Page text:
'Admitted my wrongs': Past chief, convicted drug trafficker elected on Key First Nation

Clarence Papequash, who was convicted of drug trafficking in 2017, has been elected chief of Key First Nation, located in east-central Saskatchewan.

New election ordered by judge after 2016 results thrown out due to vote-buying

Key First Nation elected a new chief and council on Monday. (Google maps)

Clarence Papequash has been elected chief of Key First Nation, months after being released from jail on drug trafficking and weapons charges.

Papequash was released from jail in December after pleading guilty in March 2017 to possession of codeine for the purpose of trafficking and possession of ammunition while prohibited, and being given a one-year sentence. He was a band councillor for the east-central Saskatchewan First Nation at the time and was suspended the day after the charges were laid.

He had previously resigned as band chief in 2014 when he was given a six-month conditional sentence for selling a morphine pill to a man working for the RCMP.

Papequash said people voted him in despite his conviction because he was upfront about it.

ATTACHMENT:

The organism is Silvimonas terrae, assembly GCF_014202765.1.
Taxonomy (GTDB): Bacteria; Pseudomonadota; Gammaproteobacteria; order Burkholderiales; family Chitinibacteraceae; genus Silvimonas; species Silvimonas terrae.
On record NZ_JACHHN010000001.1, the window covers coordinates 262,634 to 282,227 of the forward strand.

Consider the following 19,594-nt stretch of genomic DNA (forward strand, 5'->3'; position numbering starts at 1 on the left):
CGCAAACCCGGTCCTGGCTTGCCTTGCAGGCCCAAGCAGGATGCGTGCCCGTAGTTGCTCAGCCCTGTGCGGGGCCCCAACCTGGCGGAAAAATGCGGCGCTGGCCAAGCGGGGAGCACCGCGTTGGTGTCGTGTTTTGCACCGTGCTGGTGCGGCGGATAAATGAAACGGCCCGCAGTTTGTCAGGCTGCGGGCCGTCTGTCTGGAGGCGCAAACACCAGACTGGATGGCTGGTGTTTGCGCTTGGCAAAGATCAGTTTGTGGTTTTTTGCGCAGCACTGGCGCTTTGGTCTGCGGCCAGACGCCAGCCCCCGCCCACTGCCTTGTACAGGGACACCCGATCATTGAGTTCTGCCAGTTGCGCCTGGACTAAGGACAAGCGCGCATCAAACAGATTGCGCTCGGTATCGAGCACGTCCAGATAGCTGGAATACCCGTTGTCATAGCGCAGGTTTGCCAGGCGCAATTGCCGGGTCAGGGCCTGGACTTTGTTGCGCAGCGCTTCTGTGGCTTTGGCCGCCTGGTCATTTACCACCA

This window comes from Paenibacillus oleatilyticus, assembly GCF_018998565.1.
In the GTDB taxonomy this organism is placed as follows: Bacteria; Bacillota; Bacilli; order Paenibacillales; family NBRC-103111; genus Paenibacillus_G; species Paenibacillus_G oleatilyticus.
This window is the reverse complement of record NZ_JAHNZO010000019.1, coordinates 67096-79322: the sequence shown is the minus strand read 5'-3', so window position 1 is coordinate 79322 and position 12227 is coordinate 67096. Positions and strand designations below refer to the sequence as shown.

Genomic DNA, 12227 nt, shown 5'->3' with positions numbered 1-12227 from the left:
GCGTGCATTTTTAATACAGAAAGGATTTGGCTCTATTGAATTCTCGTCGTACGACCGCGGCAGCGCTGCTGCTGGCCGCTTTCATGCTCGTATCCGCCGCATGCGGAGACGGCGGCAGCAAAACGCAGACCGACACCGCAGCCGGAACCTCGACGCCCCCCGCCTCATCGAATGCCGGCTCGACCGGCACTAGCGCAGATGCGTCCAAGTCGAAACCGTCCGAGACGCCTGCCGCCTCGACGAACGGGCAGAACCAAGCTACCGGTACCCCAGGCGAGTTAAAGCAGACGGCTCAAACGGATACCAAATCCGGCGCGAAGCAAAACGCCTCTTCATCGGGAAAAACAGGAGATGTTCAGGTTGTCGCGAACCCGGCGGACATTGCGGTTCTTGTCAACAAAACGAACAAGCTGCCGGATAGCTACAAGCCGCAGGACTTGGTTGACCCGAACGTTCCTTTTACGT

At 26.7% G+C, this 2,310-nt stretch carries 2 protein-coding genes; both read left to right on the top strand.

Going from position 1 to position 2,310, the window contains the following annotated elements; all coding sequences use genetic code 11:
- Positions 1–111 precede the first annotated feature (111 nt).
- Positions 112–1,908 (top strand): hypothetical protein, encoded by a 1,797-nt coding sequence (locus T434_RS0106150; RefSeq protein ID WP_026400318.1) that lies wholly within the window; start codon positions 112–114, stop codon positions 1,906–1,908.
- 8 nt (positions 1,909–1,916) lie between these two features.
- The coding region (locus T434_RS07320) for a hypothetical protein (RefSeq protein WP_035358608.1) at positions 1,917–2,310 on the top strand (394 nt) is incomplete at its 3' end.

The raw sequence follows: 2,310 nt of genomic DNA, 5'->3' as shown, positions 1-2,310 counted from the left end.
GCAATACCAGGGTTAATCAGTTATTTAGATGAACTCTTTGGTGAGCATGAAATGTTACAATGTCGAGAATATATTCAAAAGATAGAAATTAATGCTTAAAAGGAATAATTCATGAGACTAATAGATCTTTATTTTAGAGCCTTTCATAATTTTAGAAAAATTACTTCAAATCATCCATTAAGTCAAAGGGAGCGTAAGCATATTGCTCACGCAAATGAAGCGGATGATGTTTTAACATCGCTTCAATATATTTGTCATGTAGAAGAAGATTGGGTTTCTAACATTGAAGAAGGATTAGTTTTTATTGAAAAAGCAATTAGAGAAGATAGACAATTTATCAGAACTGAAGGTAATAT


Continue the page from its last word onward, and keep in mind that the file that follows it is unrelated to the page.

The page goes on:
"I stood in front of the people and admitted my wrongs," he said. "So I apologized, and that's the only way you can heal. Admit your wrongs and stand in front of the people instead of trying to hide it in the closet."

He also said he had a good plan and a good team behind him. He and the five councillors who were elected ran as a block.

2016 election thrown out

This election comes after the results of the 2016 Key First Nation election were thrown out. A federal court judge ruled that vote buying and the misconduct of elected chief Rodney Brass and councillors Glen O'Soup, Sidney Keshane and Angela Desjarlais corrupted the election.

Two of those people, Angela Desjarlais and Sidney Keshane, ran for council in the recent election, but didn't win a council spot.

Papequash said he wants to enact a new election act, financial act, membership act and constitution, "so people like that won't get away with stuff down the road."

"These people that … did all this stuff, former leaders, were allowed to rerun in this election, no charges," he said. "They should have never been able to run."

Papequash was among those who launched the federal court appeal of the last election, along with Clinton Key and Glenn Papequash.

Clinton Key was one of the councillors elected on Tuesday. Also elected to council are David Darrel Cote, Chris Gareau, Marcy Pelletier, and Gilda DoKuchie.

About the Author

Ashleigh Mattern

Ashleigh Mattern is a web writer and reporter with CBC Saskatoon, and an associate producer with Saskatoon Morning. She has been working as a journalist since 2007 and joined CBC in 2017. Email: ashleigh.mattern@cbc.ca

With files from Chelsea Laskowski